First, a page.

Ginette McDonald: 'I couldn't get the Queen to laugh but Prince Philip liked Lyn of Tawa!'

''The terror was considerable. The Queen didn't laugh at anything.''

By Julie Jacobson
It's a dreary Sunday afternoon. Rain is threatening. Ginette McDonald is hoping to get outside at some stage to walk Fifi, the adorable six-month-old Papillion-King Charles "handbag dog" she inadvertently picked upduring a recent acting gig in Auckland.
But right now Ginette, best known as the vowel-strangling, chuddy-chewing Lyn of Tawa, is reflecting on a remarkable 50-year-plus career that has seen her go from treading the boards as a young, unpaid wannabe to an award-winning performer, producer and director.
It's a career that started long before the #MeToo era, a career that in its longevity has allowed the trailblazing actress and comediennne to segue from young crack-up to heroine of the "older women", with all the vicissitudes that entails.
The Queen was not amused with Lyn of Tawa.
One of dozens of comedians featured in the new TVNZ series Funny As: The Story of New Zealand Comedy, Ginette explains how Lyn of Tawa's first outing was a spur-of-the-moment creation for a late-night revue at Wellington's Downstage Theatre, when she was just 16 years old.
The revues, cooked up by Bruce Mason and Roger Hall, were, Ginette says, "for people who wore black sweaters and medallions, had pottery, read Russian poetry and thought of themselves as liberal".
While Tawa could have been any suburb, it was chosen as Lyn's 'hood because "at the time it was being portrayed as having this sort of vibrant, Westie culture, with people in skin-tight Amcos pashing each other on top of their Holdens. In fact, it's a sleepy little dormitory place with about 18 churches!"
Lyn, with her broad Kiwi accent, was the personification of every talk-back radio caller who would "ask things like, how do you get snot stains off a Kaiapoi twinset?"
She was loved and loathed in equal measures.
Perhaps her most famous, or perhaps infamous, outing was for 1981's Royal Variety Performance for the Queen and Prince Philip.
Ginette wasn't the producer's first choice – "he thought Lyn was too common" – but a ring-in for Marcus Craig's Diamond Lil after he pulled out sick.
Bra-less and in a strappy, blue jumpsuit, she addressed the royal couple directly – not the done thing – making a comment about them opening Tawa's memorial paddling pool.
She recalls, "The terror was considerable. The Queen didn't laugh at anything; she was very remote. It was Prince Philip who engaged with me. We met them afterwards and he muttered things in my ear. He said he liked the sound of the 'piddling' pool!"
Lyn of Tawa blazed a trail for today's young comediennes.
While Ginette is full of praise for today's young female talent, she's in two minds as to whether she'd want to be starting out in 2019's cut-throat environment, despite the rampant sexism she encountered.
"If I was doing it now, there would be a branding exercise. I would be looking to be an influencer; I would be looking to make money from the get-go. There was none of that. I didn't, as a young girl, lie in bed thinking I was going to be a great comedienne. It was just a blundering around thing to it."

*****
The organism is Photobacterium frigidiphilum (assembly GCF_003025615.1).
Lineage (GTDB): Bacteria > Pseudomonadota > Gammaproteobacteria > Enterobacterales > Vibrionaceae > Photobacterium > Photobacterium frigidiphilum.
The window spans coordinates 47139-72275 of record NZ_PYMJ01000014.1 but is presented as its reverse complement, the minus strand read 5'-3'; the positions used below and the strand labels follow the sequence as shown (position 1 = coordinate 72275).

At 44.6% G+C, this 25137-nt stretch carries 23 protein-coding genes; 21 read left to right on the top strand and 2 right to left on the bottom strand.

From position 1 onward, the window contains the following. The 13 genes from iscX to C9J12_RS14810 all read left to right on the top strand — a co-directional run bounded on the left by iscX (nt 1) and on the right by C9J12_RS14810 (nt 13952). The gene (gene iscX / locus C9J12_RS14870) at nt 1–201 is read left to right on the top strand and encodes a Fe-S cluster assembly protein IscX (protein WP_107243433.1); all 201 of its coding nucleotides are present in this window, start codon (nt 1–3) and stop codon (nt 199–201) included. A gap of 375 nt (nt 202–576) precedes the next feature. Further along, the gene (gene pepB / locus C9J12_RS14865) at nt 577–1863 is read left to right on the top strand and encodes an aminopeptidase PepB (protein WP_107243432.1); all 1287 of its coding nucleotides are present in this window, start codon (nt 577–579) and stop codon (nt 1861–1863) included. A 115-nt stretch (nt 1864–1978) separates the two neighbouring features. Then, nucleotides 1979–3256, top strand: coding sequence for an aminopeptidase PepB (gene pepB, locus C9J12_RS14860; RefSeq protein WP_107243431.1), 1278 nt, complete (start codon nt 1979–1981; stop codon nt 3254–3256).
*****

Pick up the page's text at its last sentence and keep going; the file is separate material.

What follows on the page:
In the late 1970s, she was told to lose 15kg for a role because, despite being a size 12, she was considered too fat. And there were the corporate gigs where clients – mostly men – would palpably not want to sit and listen to a female entertainer.
"They would say the most extraordinary things to me, like, 'Could you, at the end of your talk, Lyn, sit on the managing director's knee and give him
a cuddle and a kiss?' They thought I was such an oddity, that I was kind of one level up from a paid woman of the night sort of thing … or that I should have been leaping out of a cake with tassels on my nipples."
Ginette is engaging politically on Twitter for the sake of the next generation, including her daughter Kate.
She is having much more fun these days, playing to her own demographic: "older women".
"For a long time, I wouldn't have dreamed of talking about an older woman's sexuality, but now you have all these ancient old women getting about in their leather pants, and all these shows on Netflix about older people having sex. To ignore it would be mad."
Ginette's Twitter profile features a selfie in a bright yellow motorbike helmet. It's her French grandmother's old Vespa helmet. The photo was taken following the 2016 Kaikoura earthquake. It could just as well be a metaphor for a world under siege.
Never one to nail her political colours to the mast – although she did stand as a "centre-left" independent during the 2013 Wellington City Council elections – she says Donald Trump's election in the US and the resultant "horror show" has compelled her to speak out.
"As an older lady and a mother [her daughter Kate McGill is also an actress], I've had to engage politically because I'm so concerned at the state of things. I can't be quiet about it.
"To the extent that I'm no longer a celeb – I'm more yesterday's fish and chips – as much as I'd like to retire back into the shadows, I can't."
Funny As: The Story of New Zealand Comedy airs on TVNZ 1 on Sundays, 8.30pm.

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